Richardson was an obnoxious child.
At a very young age, Richardson knew that he wanted to be an actor. And he wasn't shy about it. Whether he was running onto the stage of a local theater performance (he wasn't in the show) or giving his mother a reason to disappear into a world of silent sighs and QVC binge shopping by incessantly belting out showtunes and Soul Asylum, little Richardson was determined to let the world know that he was there to perform.
When the area community and dinner theaters proved to not be enough for him, he enrolled in the Baltimore School for the Arts, a high school 45 minutes away from his home in Bel Air.
That's Bel Air, Maryland, folks. Calm down.
(Sidenote: Jada Pinkett went to his high school and some theater kids called him the fresh prince of Bel Air when he was actually playing a prince. That's 2, Will Smith. 2.)
2 years of taking a commuter bus with sleeping business people was enough for Richardson, so he got a job serving fish at the harbor, hon, and moved into a studio right by school. Unfortunately, it kept getting robbed, so he moved out to Pikesville with some buddies and very few possessions.
After high school, he spent a few glorious years in Chicago before moving to NYC. Terrified, he drove a Uhaul over the Brooklyn bridge and scaled the fire escape of his new South Williamsburg apartment building after locking the keys inside his new home upon initial entry.
He earned a B.A. in theater performance from Fordham College at Lincoln Center and hit the New York theater scene. He played a mental patient, a dying man, and a suicidal priest. Something had to change.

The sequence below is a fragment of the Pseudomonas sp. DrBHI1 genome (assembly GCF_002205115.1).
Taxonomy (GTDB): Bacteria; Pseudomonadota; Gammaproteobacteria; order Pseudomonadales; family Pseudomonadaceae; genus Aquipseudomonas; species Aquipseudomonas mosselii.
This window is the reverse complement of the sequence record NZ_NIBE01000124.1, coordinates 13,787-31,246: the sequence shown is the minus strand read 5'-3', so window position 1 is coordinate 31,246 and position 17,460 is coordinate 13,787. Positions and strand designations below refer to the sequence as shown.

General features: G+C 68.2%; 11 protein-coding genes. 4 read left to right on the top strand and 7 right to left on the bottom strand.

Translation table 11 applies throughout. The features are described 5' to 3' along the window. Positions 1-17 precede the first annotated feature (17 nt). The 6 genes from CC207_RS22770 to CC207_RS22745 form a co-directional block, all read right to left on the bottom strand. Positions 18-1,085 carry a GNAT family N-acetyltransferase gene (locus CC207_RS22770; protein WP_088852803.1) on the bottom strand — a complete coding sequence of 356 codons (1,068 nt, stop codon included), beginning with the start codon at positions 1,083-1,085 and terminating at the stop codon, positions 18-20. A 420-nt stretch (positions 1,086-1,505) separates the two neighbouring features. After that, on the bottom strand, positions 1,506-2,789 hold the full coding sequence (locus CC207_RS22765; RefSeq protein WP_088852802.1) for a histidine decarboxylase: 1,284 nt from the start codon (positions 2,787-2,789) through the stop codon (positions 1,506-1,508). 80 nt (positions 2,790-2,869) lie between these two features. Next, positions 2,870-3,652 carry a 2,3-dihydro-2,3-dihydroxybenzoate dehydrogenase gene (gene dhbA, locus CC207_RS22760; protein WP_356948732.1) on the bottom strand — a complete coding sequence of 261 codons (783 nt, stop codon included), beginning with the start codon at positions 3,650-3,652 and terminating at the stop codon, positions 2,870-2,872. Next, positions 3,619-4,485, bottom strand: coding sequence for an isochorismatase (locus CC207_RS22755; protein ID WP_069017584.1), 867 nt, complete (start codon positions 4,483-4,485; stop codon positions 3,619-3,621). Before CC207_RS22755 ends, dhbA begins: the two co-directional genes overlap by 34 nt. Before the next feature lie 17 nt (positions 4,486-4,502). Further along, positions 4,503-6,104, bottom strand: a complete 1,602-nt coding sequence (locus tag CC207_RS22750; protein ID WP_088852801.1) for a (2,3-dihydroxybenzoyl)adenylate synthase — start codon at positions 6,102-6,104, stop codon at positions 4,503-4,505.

Richardson's next stop was San Francisco to attend American Conservatory Theater's M.F.A. acting program. After his 2nd night of sleeping on a blow up mattress in his new studio in the "charming" Tenderloin district, Richardson woke up to a fire alarm. Apparently the meth lab 2 floors down had caught on fire.
In grad school, Richardson fell in love with comedy. He studied clowning and movement and singing. In acting class he played the fools of Shakespeare and Pinter. He created a mostly naked clown named Beastie and a transgender maid who changed her accent depending on who she was talking to. On the mainstage, he had the wonderful opportunity to play opposite Bill Irwin in his production of Scapin! as Sylvestre, his dimwitted sidekick.
Richardson now lives in Los Angeles where he still studies at places like Steppenwolf West, Upright Citizens Brigade and The Groundlings while working in film and television. Check out the News section to hear about his latest gigs!